Our sampling strategy used invitation letters, referrals and advertisements within a pediatric rehabilitation hospital. Participants met the following inclusion criteria: a pediatric rehabilitation clinician (e.g., physician, pediatrician, nurse, social worker, occupational therapy, speech therapy, physiotherapy, psychology, therapeutic recreation etc.) who was currently practicing at the pediatric rehabilitation hospital or satellite clinic. Participants interested in the study received an information letter and consent form from the researchers. All participants provided written consent. The researchers did not have any prior relationships with the participants.

Data collection

Audio recorded interviews were conducted by the authors and a research assistant (all females) from August to November 2019. We conducted 23 in-person interviews with pediatric rehabilitation healthcare providers (see Table 1). This sample size was considered suitable for an exploratory qualitative study to capture the breadth of issues surrounding the training needs of gender-sensitive care [57, 58]. Our interview guide (see supplemental file) was informed by a systematic review on gender-sensitive care among healthcare providers [3] and was piloted tested with a pediatric rehabilitation clinician prior to conducting the interviews. The structured interviews lasted an average length of 26 min to fit within clinicians’ schedule. We asked participants to describe their current role and types of clients they work with, the importance of gender within their practice and any needs for gender-related training.

Table 1 Overview of participants

Data analysis

All audio recorded interviews were professionally transcribed verbatim and field notes were made after each interview. We then checked the transcripts for accuracy and to ensure they were anonymized and entered into Nvivo. Then, we used an inductive thematic analysis approach to explore participants’ training needs for gender-sensitive care [59]. Within interpretive description, qualitative thematic analysis is a cyclic process of engaging, assessing, planning and evaluating to explore commonalities to gain knowledge that can be applied in a wider clinical context [54]. This approach focused on familiarizing ourselves with the data, generating initial codes, revising and then defining them and developing themes [59]. Our research question guided the analysis where we looked for patterns and codes regarding training needs for gender-sensitive care. Both authors independently read the transcripts to guide the analysis where each author developed a list of preliminary codes, categories and themes. Next, we met as a team to discuss our codes, categories and themes while comparing, contrasting and revising them (e.g., combining together similar codes to create categories). We re-read the transcripts, compared and discussed until we reached consensus in the final list of codes, and categories within our coding tree. Relevant categories were combined to generate sub-themes and themes [59]. The first author applied the codes to all of the transcripts while the second author reviewed a sample of the coded transcripts to ensure accuracy in their application. We then extracted relevant quotes representing each theme and sub-theme while considering the whole context of the interview [59]. The second author reviewed the extracted quotes to ensure that they reflected each of the themes. Our team agreed that we reached thematic saturation within our sample, both in the codes and meaning of the codes [58].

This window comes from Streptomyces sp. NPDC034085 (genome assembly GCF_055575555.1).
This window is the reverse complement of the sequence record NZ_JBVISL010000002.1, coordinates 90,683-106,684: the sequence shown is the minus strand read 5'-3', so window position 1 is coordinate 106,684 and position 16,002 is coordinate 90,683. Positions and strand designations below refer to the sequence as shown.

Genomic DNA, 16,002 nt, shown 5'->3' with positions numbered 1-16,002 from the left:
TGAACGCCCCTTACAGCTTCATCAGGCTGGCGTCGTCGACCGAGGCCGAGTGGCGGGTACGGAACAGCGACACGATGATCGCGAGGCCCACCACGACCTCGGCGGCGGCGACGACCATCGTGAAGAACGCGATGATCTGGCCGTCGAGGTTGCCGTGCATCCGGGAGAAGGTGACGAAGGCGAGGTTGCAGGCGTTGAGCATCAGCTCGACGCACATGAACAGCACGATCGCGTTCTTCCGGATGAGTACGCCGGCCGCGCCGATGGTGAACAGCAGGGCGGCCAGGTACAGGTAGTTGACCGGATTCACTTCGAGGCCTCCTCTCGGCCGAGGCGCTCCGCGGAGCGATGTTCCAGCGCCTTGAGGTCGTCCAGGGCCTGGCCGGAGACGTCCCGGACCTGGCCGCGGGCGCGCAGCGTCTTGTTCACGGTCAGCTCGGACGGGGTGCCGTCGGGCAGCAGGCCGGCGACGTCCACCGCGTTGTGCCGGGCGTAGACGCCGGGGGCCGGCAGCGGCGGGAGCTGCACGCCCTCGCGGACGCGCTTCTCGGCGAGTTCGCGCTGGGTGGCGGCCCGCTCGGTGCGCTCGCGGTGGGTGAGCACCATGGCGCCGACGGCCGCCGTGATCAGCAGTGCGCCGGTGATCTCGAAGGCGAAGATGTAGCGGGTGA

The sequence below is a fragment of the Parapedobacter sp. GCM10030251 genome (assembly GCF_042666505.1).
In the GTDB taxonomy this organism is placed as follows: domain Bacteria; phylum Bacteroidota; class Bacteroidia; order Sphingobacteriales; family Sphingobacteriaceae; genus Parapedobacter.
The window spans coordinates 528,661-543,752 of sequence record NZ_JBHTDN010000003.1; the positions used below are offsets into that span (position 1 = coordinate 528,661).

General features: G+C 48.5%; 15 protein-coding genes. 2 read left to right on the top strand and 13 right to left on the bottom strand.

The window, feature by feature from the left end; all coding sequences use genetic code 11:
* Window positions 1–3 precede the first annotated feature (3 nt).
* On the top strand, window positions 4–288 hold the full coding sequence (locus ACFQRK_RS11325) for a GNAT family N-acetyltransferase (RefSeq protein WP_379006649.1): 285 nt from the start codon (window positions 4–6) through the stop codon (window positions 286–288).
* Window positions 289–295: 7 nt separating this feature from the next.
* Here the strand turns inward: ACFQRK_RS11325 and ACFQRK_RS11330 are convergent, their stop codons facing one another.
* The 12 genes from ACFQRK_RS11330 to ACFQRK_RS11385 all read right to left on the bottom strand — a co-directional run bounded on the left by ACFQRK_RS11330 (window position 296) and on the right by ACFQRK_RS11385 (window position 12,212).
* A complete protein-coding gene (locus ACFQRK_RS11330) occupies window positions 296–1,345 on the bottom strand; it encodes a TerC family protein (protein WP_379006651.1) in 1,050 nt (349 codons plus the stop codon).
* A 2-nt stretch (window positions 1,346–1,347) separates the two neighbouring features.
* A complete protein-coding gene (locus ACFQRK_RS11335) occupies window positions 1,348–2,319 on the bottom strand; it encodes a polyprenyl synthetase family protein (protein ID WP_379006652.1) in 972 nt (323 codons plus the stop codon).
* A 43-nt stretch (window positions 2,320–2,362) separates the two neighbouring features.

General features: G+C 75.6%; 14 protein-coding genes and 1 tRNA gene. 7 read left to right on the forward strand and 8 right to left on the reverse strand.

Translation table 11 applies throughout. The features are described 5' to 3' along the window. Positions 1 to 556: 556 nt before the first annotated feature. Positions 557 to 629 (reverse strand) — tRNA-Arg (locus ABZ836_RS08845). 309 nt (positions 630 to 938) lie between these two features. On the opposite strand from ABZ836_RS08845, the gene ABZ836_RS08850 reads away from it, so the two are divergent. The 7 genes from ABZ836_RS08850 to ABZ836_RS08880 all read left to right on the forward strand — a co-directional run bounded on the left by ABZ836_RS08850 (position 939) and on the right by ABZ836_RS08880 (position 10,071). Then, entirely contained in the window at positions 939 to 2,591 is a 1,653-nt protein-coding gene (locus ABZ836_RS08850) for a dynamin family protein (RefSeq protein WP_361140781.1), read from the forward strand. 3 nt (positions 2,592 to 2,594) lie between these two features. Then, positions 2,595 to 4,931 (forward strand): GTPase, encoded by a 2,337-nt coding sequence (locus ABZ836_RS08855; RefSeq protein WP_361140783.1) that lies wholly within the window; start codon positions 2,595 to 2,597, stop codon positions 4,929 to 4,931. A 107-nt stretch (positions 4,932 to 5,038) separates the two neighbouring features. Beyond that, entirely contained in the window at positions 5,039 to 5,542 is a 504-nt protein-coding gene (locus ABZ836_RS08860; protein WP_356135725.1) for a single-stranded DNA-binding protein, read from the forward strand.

We applied several approaches to addresses the rigour and trustworthiness of our findings including prolonged engagement, peer debriefing (e.g., discussions amongst the research team) and descriptive participant accounts to illustrate the themes [60, 61]. We kept a log of key decisions made during the data analysis and followed the consolidated criteria for reporting in qualitative research checklist. We kept an audit trail of key decisions that were made during the analysis where we also reflected on our backgrounds and social locations and considered how any bias of our experience may have influenced the interpretation of the findings [61].

Sample characteristics

Twenty-three pediatric rehabilitation healthcare providers (19 women, 3 men, 1 transgender person) were interviewed from the following professions: occupational therapy, nursing, physiotherapy, speech language pathology, therapeutic recreation, social work, medicine, and assistive technology consultant (see Table 1).

Results

Our analysis revealed the following themes: (1) lack of knowledge about gender-sensitive care and the need for more training; (2) content of the desired training; and (3) delivery method of the training (see Table 2 for overview of themes and sub-themes).

Table 2 Overview of themes and sub-themes

Lack of knowledge of gender-sensitive care and need for training

The first theme involved a lack of knowledge regarding gender-sensitive care where the majority of participants reported that their greatest challenge in addressing gender within their practice was a lack of training in gender-sensitive care. For example, a clinician said, “I don’t remember receiving any gender-specific training” (#21). A few participants received “some training in pronouns but that’s the bulk of it” (#22). Several participants remarked that this topic was important but were unsure about how to access such information and resources. For example, a clinician shared, “I sense it’s important and I don’t know where to start … any information would be appreciated” (#1).